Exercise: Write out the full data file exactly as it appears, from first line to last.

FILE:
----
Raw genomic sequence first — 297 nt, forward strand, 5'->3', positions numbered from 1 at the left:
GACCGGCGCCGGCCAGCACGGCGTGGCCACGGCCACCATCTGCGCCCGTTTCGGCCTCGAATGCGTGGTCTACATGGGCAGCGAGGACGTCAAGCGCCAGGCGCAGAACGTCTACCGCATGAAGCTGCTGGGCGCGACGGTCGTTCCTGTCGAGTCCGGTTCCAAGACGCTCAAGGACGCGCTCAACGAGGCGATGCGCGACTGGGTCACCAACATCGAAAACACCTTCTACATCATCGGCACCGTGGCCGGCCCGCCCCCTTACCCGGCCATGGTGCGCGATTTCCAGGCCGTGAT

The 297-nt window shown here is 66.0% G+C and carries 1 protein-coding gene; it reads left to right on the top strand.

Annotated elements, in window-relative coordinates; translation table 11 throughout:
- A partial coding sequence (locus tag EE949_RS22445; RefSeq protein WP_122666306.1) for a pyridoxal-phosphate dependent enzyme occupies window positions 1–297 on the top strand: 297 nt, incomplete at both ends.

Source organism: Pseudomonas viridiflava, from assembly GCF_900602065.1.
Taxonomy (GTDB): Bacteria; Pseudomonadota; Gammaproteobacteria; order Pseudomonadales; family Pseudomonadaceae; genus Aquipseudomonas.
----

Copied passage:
Raw genomic sequence first — 297 nt, forward strand, 5'->3', positions numbered from 1 at the left:
GACCGGCGCCGGCCAGCACGGCGTGGCCACGGCCACCATCTGCGCCCGTTTCGGCCTCGAATGCGTGGTCTACATGGGCAGCGAGGACGTCAAGCGCCAGGCGCAGAACGTCTACCGCATGAAGCTGCTGGGCGCGACGGTCGTTCCTGTCGAGTCCGGTTCCAAGACGCTCAAGGACGCGCTCAACGAGGCGATGCGCGACTGGGTCACCAACATCGAAAACACCTTCTACATCATCGGCACCGTGGCCGGCCCGCCCCCTTACCCGGCCATGGTGCGCGATTTCCAGGCCGTGAT

The 297-nt window shown here is 66.0% G+C and carries 1 protein-coding gene; it reads left to right on the top strand.

Annotated elements, in window-relative coordinates; translation table 11 throughout:
- A partial coding sequence (locus tag EE949_RS22445; RefSeq protein WP_122666306.1) for a pyridoxal-phosphate dependent enzyme occupies window positions 1–297 on the top strand: 297 nt, incomplete at both ends.

Source organism: Pseudomonas viridiflava, from assembly GCF_900602065.1.
Taxonomy (GTDB): Bacteria; Pseudomonadota; Gammaproteobacteria; order Pseudomonadales; family Pseudomonadaceae; genus Aquipseudomonas.